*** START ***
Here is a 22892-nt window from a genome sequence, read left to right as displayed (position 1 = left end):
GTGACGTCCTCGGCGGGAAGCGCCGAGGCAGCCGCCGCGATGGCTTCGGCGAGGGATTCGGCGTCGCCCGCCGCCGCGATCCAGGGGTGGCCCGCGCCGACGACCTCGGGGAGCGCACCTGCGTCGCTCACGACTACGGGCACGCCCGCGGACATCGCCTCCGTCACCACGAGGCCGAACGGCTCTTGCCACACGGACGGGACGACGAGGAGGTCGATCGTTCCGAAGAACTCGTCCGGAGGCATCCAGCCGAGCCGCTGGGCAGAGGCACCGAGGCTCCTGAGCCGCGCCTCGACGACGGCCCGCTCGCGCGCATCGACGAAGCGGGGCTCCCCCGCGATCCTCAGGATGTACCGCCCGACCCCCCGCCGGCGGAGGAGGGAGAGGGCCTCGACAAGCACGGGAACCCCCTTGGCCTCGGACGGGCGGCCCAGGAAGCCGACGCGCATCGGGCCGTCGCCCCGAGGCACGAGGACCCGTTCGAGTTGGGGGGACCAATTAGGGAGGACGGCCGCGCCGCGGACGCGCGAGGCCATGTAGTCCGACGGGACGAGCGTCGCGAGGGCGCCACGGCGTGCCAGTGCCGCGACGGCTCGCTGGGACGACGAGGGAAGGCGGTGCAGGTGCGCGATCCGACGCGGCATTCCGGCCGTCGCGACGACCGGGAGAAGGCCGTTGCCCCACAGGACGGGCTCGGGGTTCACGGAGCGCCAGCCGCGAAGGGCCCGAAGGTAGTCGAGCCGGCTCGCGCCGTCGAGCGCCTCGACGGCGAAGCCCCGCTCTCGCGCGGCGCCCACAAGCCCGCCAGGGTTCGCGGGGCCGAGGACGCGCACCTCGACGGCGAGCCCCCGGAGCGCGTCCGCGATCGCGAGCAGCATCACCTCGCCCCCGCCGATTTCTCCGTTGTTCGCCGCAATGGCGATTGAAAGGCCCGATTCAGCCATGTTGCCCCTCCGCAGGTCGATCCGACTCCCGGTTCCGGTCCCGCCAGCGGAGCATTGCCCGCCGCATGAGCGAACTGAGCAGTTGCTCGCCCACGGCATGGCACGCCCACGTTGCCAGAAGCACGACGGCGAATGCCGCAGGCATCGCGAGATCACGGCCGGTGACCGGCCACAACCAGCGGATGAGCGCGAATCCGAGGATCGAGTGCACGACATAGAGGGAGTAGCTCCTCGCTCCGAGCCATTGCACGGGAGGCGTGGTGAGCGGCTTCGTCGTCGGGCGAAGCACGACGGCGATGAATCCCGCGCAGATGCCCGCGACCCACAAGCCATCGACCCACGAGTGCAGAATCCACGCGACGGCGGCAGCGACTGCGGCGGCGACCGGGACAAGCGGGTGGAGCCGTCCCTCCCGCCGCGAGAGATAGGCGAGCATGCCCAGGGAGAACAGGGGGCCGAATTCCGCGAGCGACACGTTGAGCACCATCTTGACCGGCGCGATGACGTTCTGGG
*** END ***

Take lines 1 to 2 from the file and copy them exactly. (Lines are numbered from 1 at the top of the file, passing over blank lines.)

Here is a 22892-nt window from a genome sequence, read left to right as displayed (position 1 = left end):
GTGACGTCCTCGGCGGGAAGCGCCGAGGCAGCCGCCGCGATGGCTTCGGCGAGGGATTCGGCGTCGCCCGCCGCCGCGATCCAGGGGTGGCCCGCGCCGACGACCTCGGGGAGCGCACCTGCGTCGCTCACGACTACGGGCACGCCCGCGGACATCGCCTCCGTCACCACGAGGCCGAACGGCTCTTGCCACACGGACGGGACGACGAGGAGGTCGATCGTTCCGAAGAACTCGTCCGGAGGCATCCAGCCGAGCCGCTGGGCAGAGGCACCGAGGCTCCTGAGCCGCGCCTCGACGACGGCCCGCTCGCGCGCATCGACGAAGCGGGGCTCCCCCGCGATCCTCAGGATGTACCGCCCGACCCCCCGCCGGCGGAGGAGGGAGAGGGCCTCGACAAGCACGGGAACCCCCTTGGCCTCGGACGGGCGGCCCAGGAAGCCGACGCGCATCGGGCCGTCGCCCCGAGGCACGAGGACCCGTTCGAGTTGGGGGGACCAATTAGGGAGGACGGCCGCGCCGCGGACGCGCGAGGCCATGTAGTCCGACGGGACGAGCGTCGCGAGGGCGCCACGGCGTGCCAGTGCCGCGACGGCTCGCTGGGACGACGAGGGAAGGCGGTGCAGGTGCGCGATCCGACGCGGCATTCCGGCCGTCGCGACGACCGGGAGAAGGCCGTTGCCCCACAGGACGGGCTCGGGGTTCACGGAGCGCCAGCCGCGAAGGGCCCGAAGGTAGTCGAGCCGGCTCGCGCCGTCGAGCGCCTCGACGGCGAAGCCCCGCTCTCGCGCGGCGCCCACAAGCCCGCCAGGGTTCGCGGGGCCGAGGACGCGCACCTCGACGGCGAGCCCCCGGAGCGCGTCCGCGATCGCGAGCAGCATCACCTCGCCCCCGCCGATTTCTCCGTTGTTCGCCGCAATGGCGATTGAAAGGCCCGATTCAGCCATGTTGCCCCTCCGCAGGTCGATCCGACTCCCGGTTCCGGTCCCGCCAGCGGAGCATTGCCCGCCGCATGAGCGAACTGAGCAGTTGCTCGCCCACGGCATGGCACGCCCACGTTGCCAGAAGCACGACGGCGAATGCCGCAGGCATCGCGAGATCACGGCCGGTGACCGGCCACAACCAGCGGATGAGCGCGAATCCGAGGATCGAGTGCACGACATAGAGGGAGTAGCTCCTCGCTCCGAGCCATTGCACGGGAGGCGTGGTGAGCGGCTTCGTCGTCGGGCGAAGCACGACGGCGATGAATCCCGCGCAGATGCCCGCGACCCACAAGCCATCGACCCACGAGTGCAGAATCCACGCGACGGCGGCAGCGACTGCGGCGGCGACCGGGACAAGCGGGTGGAGCCGTCCCTCCCGCCGCGAGAGATAGGCGAGCATGCCCAGGGAGAACAGGGGGCCGAATTCCGCGAGCGACACGTTGAGCACCATCTTGACCGGCGCGATGACGTTCTGGG